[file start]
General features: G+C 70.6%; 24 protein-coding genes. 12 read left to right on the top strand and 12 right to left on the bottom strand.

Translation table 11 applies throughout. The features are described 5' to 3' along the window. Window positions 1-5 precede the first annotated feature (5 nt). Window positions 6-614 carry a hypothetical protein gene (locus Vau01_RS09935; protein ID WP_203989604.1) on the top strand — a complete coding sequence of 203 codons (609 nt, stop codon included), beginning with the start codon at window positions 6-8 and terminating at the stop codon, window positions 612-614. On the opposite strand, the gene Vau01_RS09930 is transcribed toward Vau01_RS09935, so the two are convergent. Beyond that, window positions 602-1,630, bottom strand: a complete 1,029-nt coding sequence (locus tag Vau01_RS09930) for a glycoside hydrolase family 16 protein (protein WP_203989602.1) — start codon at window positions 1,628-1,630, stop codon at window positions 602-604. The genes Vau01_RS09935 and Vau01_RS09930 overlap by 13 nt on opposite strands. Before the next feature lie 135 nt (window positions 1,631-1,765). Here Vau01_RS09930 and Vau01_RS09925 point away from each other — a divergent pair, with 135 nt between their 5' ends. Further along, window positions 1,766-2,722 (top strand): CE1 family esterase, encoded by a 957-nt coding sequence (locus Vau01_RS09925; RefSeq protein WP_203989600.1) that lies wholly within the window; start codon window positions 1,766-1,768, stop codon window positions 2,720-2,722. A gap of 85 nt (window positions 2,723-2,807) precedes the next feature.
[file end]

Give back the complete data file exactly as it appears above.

General features: G+C 70.6%; 24 protein-coding genes. 12 read left to right on the top strand and 12 right to left on the bottom strand.

Translation table 11 applies throughout. The features are described 5' to 3' along the window. Window positions 1-5 precede the first annotated feature (5 nt). Window positions 6-614 carry a hypothetical protein gene (locus Vau01_RS09935; protein ID WP_203989604.1) on the top strand — a complete coding sequence of 203 codons (609 nt, stop codon included), beginning with the start codon at window positions 6-8 and terminating at the stop codon, window positions 612-614. On the opposite strand, the gene Vau01_RS09930 is transcribed toward Vau01_RS09935, so the two are convergent. Beyond that, window positions 602-1,630, bottom strand: a complete 1,029-nt coding sequence (locus tag Vau01_RS09930) for a glycoside hydrolase family 16 protein (protein WP_203989602.1) — start codon at window positions 1,628-1,630, stop codon at window positions 602-604. The genes Vau01_RS09935 and Vau01_RS09930 overlap by 13 nt on opposite strands. Before the next feature lie 135 nt (window positions 1,631-1,765). Here Vau01_RS09930 and Vau01_RS09925 point away from each other — a divergent pair, with 135 nt between their 5' ends. Further along, window positions 1,766-2,722 (top strand): CE1 family esterase, encoded by a 957-nt coding sequence (locus Vau01_RS09925; RefSeq protein WP_203989600.1) that lies wholly within the window; start codon window positions 1,766-1,768, stop codon window positions 2,720-2,722. A gap of 85 nt (window positions 2,723-2,807) precedes the next feature.